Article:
He debated for over a week with his wife and friends on whether to quit, according to the people familiar with his thinking. This week, Mr. Cohn decided to remain in his job, believing he could be more effective as a public servant inside the White House than out of it.

He is one of the few Jewish members in the administration who have publicly condemned Mr. Trump’s remarks about Charlottesville, although he has quietly disagreed with the president on a number of policy matters.

Donald Trump has a Jewish snowflake on his hands:

On Friday, Roger Stone, a longtime adviser to Mr. Trump, tweeted that Mr. Cohn “should be fired immediately for his public attack on the president.” In his tweet, Mr. Stone misspelled the name of Mr. Cohn, whom he has aggressively criticized, and said the economic adviser was “recommended for his White House job by Jared Kushner.”

In short, those damned Jews stick together, but this one isn’t going anywhere:

Mr. Cohn told The Financial Times that “as a Jewish American, I will not allow neo-Nazis ranting ‘Jews will not replace us’ to cause this Jew to leave his job.”

And the other Jew isn’t a snowflake at all:

Steven Mnuchin, the Treasury secretary, who also is Jewish, defended Mr. Trump in a statement a week ago, after more than 300 of his Yale classmates urged him in a letter to step down. At a briefing with reporters at the White House on Friday, Mr. Mnuchin, an old business partner of Mr. Trump who has at times clashed over policy with Mr. Cohn, told reporters that under no circumstances has he considered resigning.

He’ll work for the guy who says that those who march arm-in-arm with the neo-Nazis can be fine people, really, and that those who protest against those neo-Nazis are a vile bunch themselves. Steven Mnuchin shrugs. He’ll praise Jesus, if necessary – but Donald Trump has a headache here. Does he show Gary Cohn a bit of empathy or fire his sorry ass? Trump ran on the idea that empathy is stupid, and dangerous. What does he do now?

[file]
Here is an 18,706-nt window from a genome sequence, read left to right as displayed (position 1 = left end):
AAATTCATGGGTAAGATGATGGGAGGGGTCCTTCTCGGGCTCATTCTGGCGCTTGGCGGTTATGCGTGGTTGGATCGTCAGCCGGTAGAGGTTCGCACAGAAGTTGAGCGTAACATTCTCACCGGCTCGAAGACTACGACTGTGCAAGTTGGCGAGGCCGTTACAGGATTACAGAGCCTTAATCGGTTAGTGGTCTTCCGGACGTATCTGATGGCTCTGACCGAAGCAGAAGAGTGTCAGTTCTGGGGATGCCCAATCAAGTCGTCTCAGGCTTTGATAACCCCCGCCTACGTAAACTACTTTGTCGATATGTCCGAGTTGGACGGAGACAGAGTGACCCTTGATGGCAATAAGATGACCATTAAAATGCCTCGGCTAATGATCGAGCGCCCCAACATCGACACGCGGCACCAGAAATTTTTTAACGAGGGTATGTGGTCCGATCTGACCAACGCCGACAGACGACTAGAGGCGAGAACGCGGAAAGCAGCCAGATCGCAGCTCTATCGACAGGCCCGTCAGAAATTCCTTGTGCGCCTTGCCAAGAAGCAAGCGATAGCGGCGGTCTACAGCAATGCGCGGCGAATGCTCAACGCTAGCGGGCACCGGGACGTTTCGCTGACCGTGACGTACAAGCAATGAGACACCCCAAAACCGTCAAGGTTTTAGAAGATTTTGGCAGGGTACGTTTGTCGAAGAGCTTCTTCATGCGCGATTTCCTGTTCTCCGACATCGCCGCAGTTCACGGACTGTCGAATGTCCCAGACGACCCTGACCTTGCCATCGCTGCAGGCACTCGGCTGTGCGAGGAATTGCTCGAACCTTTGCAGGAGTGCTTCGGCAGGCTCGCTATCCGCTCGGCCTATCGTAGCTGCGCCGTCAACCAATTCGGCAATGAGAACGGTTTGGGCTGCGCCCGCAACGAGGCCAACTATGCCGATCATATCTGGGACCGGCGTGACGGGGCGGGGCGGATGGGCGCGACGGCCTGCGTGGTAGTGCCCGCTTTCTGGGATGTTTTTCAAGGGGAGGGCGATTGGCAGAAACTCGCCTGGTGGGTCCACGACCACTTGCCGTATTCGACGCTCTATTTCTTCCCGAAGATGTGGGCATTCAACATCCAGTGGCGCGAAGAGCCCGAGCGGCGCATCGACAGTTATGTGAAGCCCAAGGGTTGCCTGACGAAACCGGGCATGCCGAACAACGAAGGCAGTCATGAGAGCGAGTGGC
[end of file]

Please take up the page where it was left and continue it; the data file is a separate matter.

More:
And then there’s Janet Yellen on his plan to totally deregulate Wall Street:

Yellen, 71, made clear in her speech on Friday that she believes tighter regulations and standards have made the banking system safer and that while some improvements could be made, they should be modest, not structural. “The evidence shows that reforms since the crisis have made the financial system substantially safer,” Yellen said, according to prepared remarks.

Does he now say she’s full of shit, and that all that evidence is fake news, or does he show some empathy for those who were financially ruined the last time around and admit that she might, maybe, have a bit of a small point, maybe, just maybe? That would confuse his base. She’s toast.

And things only got worse:

Richard Spencer, a noted white nationalist and supporter of President Donald Trump, is one of many frequent guests at the new Trump International Hotel in Washington D.C., according to a New York Times report published Friday.

Spencer was spotted at the hotel in early August, the Times reported, along with Evan McLaren, who works at Spencer’s white nationalist think tank, the National Policy Institute.

McLaren declined to answer Times’ reporter Katie Rogers’ request for comment at the time about his visit to the hotel because he said he was “too busy planning a rally” in Charlottesville, Virginia. That rally, where white nationalists clashed with counter-protesters, left one dead at the hands of an apparent white supremacist.